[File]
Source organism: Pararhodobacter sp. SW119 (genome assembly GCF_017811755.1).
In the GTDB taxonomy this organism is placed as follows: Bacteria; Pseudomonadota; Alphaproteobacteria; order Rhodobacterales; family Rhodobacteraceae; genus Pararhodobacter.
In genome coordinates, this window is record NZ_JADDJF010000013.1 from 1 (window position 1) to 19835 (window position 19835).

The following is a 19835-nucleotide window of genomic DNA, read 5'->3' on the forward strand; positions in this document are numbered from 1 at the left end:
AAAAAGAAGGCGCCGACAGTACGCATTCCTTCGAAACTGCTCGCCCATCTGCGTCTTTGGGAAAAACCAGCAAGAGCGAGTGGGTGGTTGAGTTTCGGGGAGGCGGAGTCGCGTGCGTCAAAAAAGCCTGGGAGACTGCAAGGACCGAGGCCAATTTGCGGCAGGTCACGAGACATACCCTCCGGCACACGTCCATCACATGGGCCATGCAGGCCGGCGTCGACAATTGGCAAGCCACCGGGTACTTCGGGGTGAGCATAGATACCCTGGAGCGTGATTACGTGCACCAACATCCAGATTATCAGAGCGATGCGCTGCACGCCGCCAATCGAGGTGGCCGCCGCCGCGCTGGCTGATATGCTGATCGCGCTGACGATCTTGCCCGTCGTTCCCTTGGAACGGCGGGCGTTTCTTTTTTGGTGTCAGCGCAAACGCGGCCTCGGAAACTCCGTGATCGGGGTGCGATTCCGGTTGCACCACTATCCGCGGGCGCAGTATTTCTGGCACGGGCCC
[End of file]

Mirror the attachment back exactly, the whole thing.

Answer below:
Source organism: Pararhodobacter sp. SW119 (genome assembly GCF_017811755.1).
In the GTDB taxonomy this organism is placed as follows: Bacteria; Pseudomonadota; Alphaproteobacteria; order Rhodobacterales; family Rhodobacteraceae; genus Pararhodobacter.
In genome coordinates, this window is record NZ_JADDJF010000013.1 from 1 (window position 1) to 19835 (window position 19835).

The following is a 19835-nucleotide window of genomic DNA, read 5'->3' on the forward strand; positions in this document are numbered from 1 at the left end:
AAAAAGAAGGCGCCGACAGTACGCATTCCTTCGAAACTGCTCGCCCATCTGCGTCTTTGGGAAAAACCAGCAAGAGCGAGTGGGTGGTTGAGTTTCGGGGAGGCGGAGTCGCGTGCGTCAAAAAAGCCTGGGAGACTGCAAGGACCGAGGCCAATTTGCGGCAGGTCACGAGACATACCCTCCGGCACACGTCCATCACATGGGCCATGCAGGCCGGCGTCGACAATTGGCAAGCCACCGGGTACTTCGGGGTGAGCATAGATACCCTGGAGCGTGATTACGTGCACCAACATCCAGATTATCAGAGCGATGCGCTGCACGCCGCCAATCGAGGTGGCCGCCGCCGCGCTGGCTGATATGCTGATCGCGCTGACGATCTTGCCCGTCGTTCCCTTGGAACGGCGGGCGTTTCTTTTTTGGTGTCAGCGCAAACGCGGCCTCGGAAACTCCGTGATCGGGGTGCGATTCCGGTTGCACCACTATCCGCGGGCGCAGTATTTCTGGCACGGGCCC